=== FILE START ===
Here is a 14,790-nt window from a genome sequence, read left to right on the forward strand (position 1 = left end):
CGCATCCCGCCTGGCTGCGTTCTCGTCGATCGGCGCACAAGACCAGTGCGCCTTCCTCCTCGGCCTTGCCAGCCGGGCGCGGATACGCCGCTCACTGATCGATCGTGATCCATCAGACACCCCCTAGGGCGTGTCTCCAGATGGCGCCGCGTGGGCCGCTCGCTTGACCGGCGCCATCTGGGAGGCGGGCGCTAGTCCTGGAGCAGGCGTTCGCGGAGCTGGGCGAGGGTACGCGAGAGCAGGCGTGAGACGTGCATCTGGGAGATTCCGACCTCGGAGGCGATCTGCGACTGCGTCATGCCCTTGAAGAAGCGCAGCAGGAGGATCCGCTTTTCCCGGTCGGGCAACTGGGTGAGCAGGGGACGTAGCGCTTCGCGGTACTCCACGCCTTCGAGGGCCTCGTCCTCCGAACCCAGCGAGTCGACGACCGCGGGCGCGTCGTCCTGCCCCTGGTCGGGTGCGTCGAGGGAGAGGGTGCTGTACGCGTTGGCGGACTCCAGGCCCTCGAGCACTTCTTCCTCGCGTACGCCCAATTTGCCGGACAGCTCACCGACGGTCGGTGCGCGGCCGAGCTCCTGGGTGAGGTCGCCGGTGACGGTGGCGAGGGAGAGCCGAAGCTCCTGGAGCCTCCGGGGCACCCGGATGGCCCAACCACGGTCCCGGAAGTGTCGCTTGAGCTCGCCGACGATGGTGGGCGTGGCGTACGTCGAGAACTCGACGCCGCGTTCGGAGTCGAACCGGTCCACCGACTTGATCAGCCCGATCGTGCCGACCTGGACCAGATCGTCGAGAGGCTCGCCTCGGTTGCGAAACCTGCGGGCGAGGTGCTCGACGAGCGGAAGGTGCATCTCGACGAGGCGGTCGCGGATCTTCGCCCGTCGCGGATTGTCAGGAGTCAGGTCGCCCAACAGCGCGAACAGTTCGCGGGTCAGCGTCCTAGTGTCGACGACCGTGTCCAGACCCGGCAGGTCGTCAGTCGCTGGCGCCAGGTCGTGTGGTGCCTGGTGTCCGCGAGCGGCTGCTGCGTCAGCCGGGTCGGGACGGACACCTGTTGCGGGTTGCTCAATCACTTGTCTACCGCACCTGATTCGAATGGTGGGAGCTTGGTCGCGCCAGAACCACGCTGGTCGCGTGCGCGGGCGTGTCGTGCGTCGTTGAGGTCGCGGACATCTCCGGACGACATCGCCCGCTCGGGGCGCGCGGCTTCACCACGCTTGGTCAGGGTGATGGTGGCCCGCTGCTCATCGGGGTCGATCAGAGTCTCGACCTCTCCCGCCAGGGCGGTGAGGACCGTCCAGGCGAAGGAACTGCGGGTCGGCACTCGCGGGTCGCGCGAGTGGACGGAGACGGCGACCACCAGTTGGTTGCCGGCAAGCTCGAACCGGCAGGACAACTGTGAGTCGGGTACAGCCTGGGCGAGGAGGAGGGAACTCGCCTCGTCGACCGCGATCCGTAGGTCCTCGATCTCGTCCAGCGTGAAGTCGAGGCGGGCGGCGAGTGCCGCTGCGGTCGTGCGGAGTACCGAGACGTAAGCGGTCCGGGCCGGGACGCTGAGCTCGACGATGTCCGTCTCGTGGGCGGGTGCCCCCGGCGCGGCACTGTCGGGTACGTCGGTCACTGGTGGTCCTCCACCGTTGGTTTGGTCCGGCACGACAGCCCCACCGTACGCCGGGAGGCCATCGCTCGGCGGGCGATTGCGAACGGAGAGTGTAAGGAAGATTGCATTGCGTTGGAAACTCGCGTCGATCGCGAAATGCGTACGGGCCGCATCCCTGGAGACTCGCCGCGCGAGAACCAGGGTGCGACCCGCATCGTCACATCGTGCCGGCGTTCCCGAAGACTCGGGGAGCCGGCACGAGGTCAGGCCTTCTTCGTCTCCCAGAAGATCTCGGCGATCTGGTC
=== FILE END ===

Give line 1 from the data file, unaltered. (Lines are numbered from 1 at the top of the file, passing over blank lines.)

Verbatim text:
Here is a 14,790-nt window from a genome sequence, read left to right on the forward strand (position 1 = left end):